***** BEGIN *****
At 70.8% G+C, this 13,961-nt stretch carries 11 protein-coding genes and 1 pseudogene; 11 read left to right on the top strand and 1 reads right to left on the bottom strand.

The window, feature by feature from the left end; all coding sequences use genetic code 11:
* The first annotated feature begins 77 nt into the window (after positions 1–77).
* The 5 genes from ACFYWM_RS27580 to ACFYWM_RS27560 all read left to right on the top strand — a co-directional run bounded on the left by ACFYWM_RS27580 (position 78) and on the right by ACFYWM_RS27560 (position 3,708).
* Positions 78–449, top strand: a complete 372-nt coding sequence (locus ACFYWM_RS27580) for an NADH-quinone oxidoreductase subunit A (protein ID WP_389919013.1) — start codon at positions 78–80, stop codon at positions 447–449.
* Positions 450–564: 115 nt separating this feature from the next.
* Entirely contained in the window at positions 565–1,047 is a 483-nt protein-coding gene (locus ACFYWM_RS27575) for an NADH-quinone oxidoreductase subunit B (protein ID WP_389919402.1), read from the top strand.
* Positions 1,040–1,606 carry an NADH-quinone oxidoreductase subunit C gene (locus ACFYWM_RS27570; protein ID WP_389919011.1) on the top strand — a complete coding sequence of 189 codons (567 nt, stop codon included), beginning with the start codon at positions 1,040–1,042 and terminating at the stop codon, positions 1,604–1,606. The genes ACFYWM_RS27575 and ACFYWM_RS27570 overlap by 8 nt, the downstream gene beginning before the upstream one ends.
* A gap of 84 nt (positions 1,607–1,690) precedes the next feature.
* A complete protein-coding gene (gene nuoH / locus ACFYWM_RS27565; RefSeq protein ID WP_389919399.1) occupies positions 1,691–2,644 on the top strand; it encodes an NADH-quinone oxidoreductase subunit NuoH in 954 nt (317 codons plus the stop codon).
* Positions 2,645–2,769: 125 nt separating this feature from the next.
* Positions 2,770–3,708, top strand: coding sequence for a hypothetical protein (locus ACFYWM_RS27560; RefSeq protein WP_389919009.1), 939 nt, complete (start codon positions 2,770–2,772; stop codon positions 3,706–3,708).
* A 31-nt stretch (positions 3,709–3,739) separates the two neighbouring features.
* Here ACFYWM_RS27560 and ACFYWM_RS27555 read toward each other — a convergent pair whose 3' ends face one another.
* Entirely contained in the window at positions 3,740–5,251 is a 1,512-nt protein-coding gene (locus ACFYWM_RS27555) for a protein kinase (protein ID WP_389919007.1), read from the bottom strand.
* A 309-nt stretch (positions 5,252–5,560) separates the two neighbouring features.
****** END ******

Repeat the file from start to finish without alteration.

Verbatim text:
At 70.8% G+C, this 13,961-nt stretch carries 11 protein-coding genes and 1 pseudogene; 11 read left to right on the top strand and 1 reads right to left on the bottom strand.

The window, feature by feature from the left end; all coding sequences use genetic code 11:
* The first annotated feature begins 77 nt into the window (after positions 1–77).
* The 5 genes from ACFYWM_RS27580 to ACFYWM_RS27560 all read left to right on the top strand — a co-directional run bounded on the left by ACFYWM_RS27580 (position 78) and on the right by ACFYWM_RS27560 (position 3,708).
* Positions 78–449, top strand: a complete 372-nt coding sequence (locus ACFYWM_RS27580) for an NADH-quinone oxidoreductase subunit A (protein ID WP_389919013.1) — start codon at positions 78–80, stop codon at positions 447–449.
* Positions 450–564: 115 nt separating this feature from the next.
* Entirely contained in the window at positions 565–1,047 is a 483-nt protein-coding gene (locus ACFYWM_RS27575) for an NADH-quinone oxidoreductase subunit B (protein ID WP_389919402.1), read from the top strand.
* Positions 1,040–1,606 carry an NADH-quinone oxidoreductase subunit C gene (locus ACFYWM_RS27570; protein ID WP_389919011.1) on the top strand — a complete coding sequence of 189 codons (567 nt, stop codon included), beginning with the start codon at positions 1,040–1,042 and terminating at the stop codon, positions 1,604–1,606. The genes ACFYWM_RS27575 and ACFYWM_RS27570 overlap by 8 nt, the downstream gene beginning before the upstream one ends.
* A gap of 84 nt (positions 1,607–1,690) precedes the next feature.
* A complete protein-coding gene (gene nuoH / locus ACFYWM_RS27565; RefSeq protein ID WP_389919399.1) occupies positions 1,691–2,644 on the top strand; it encodes an NADH-quinone oxidoreductase subunit NuoH in 954 nt (317 codons plus the stop codon).
* Positions 2,645–2,769: 125 nt separating this feature from the next.
* Positions 2,770–3,708, top strand: coding sequence for a hypothetical protein (locus ACFYWM_RS27560; RefSeq protein WP_389919009.1), 939 nt, complete (start codon positions 2,770–2,772; stop codon positions 3,706–3,708).
* A 31-nt stretch (positions 3,709–3,739) separates the two neighbouring features.
* Here ACFYWM_RS27560 and ACFYWM_RS27555 read toward each other — a convergent pair whose 3' ends face one another.
* Entirely contained in the window at positions 3,740–5,251 is a 1,512-nt protein-coding gene (locus ACFYWM_RS27555) for a protein kinase (protein ID WP_389919007.1), read from the bottom strand.
* A 309-nt stretch (positions 5,252–5,560) separates the two neighbouring features.